the relationship between lightning and rain

August 22, 2009

(credit: Wikimedia)

Last night a huge thunderstorm woke me up in the middle of the night. For some reason I realized then that I had no good idea of why rain almost always accompanies lightning (and thunder). What about the two processes makes them work together as they do? A bit of internet research yielded a logical if not entirely complete picture.

HowStuffWorks.com has a very thorough discussion of lightning. We all know that lightning is the discharge of an electric potential built up between either two clouds or a cloud and the ground. Interestingly enough, though, we don’t completely understand how those clouds get charged in the first place. The current (and best supported) hypothesis is that, within the cloud, rising and condensing water vapor collides with falling ice crystals and loses a few electrons in the process. These electrons fall down with the ice to the bottom of the cloud, causing the lower region to become negatively charged and thus the upper region to become positively charged. As the lower region of a cloud becomes negatively charged, it also causes the ground to become positively charged. At a certain point, these electric potentials become so large that they discharge in the form of lightning.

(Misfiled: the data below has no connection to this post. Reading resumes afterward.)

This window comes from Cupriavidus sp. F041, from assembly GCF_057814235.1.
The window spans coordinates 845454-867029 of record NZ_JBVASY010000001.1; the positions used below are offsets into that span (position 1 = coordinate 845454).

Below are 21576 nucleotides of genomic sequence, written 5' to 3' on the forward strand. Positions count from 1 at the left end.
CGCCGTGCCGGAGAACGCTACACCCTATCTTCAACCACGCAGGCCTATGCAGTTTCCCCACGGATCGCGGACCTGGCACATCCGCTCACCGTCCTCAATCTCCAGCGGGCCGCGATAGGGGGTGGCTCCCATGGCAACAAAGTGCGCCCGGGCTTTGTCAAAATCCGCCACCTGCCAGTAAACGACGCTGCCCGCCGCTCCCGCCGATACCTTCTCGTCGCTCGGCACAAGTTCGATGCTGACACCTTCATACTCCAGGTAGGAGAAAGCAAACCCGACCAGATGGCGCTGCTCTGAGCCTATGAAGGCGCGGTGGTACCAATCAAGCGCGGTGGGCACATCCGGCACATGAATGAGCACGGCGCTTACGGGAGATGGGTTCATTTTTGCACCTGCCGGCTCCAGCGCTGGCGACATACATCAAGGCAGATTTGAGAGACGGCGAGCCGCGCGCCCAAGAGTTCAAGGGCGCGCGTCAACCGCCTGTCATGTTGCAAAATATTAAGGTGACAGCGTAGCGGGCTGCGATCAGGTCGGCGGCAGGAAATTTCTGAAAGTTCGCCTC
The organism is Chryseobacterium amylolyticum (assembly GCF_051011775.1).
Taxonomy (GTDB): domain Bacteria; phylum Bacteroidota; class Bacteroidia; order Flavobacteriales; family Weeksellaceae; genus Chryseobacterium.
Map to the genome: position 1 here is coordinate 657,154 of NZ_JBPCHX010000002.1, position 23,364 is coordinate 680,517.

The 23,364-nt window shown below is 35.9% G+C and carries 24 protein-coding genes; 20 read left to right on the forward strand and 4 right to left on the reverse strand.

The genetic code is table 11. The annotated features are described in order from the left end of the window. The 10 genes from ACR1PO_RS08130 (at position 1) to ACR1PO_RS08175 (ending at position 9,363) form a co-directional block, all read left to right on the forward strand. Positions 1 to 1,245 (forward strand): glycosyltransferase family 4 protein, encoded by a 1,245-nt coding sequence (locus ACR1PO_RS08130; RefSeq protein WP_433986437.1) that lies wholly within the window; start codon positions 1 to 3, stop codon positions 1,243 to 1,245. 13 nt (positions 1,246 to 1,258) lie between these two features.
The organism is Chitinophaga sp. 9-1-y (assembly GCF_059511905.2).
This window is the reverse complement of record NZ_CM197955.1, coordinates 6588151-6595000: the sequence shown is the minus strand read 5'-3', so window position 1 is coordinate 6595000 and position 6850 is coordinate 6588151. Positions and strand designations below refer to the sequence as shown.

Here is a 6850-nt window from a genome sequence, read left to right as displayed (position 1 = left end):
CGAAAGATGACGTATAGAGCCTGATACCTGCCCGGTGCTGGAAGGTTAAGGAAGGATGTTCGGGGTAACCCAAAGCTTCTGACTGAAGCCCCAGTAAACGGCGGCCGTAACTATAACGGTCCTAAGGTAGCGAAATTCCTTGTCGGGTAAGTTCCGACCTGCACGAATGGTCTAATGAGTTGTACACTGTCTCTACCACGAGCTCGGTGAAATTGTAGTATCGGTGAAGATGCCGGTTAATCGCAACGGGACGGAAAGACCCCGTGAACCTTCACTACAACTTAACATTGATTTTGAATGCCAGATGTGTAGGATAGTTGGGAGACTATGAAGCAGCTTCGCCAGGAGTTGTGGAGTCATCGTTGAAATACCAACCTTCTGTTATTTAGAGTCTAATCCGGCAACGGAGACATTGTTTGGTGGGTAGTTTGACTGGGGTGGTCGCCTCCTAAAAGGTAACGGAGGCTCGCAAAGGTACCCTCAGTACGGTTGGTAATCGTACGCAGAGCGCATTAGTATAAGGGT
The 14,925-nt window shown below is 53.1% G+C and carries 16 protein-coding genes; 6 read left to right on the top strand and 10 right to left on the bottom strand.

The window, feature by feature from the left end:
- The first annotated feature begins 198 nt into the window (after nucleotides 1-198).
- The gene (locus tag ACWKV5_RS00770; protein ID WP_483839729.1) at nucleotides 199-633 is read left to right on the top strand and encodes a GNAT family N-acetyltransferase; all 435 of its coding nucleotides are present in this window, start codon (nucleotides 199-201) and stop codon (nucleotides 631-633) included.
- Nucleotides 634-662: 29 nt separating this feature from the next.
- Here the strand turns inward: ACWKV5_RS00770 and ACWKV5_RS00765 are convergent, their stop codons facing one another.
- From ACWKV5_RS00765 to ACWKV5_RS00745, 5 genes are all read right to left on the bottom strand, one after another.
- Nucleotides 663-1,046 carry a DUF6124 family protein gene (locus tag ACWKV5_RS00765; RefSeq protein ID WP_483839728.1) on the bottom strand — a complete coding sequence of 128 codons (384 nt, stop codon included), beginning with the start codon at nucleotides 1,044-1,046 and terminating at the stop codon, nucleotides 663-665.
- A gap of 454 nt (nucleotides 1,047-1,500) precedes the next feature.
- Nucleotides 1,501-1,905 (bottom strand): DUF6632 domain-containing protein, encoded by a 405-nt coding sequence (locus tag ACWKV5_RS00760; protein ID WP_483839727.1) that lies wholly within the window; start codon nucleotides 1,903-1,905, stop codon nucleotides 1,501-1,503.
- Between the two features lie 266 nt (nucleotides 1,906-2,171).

Through this collision theory of cloud-charging, the relationship between precipitation and lightning become more clear. The more precipitation moving around in a cloud, the more separation of charge occurring. Thus, thunderheads that produce a lot of lightning must have had a lot of precipitation in them to create that electric potential. And that much precipitation rarely stays up in the cloud.

A number of climate scientists have actually tried to correlate lightning strikes and rainfall in storms. Vladimir Rakov and Martin Uman, in their book Lightning: physics and effects, discuss some of these efforts. While some scientists seem to have a bit of consistency. Rakov and Uman present data (the numbers are in kg of rainfall per ground flash) from a large number of studies that ranges in four orders of magnitude. It seems that specific types of storms (especially in the same area) yield far more consistent results than generalized storms.

Again, I return to a familiar theme of mine. So many commonplace things operate in ways we don’t entirely understand. The next time you see lightning, think of those colliding water and ice particles.

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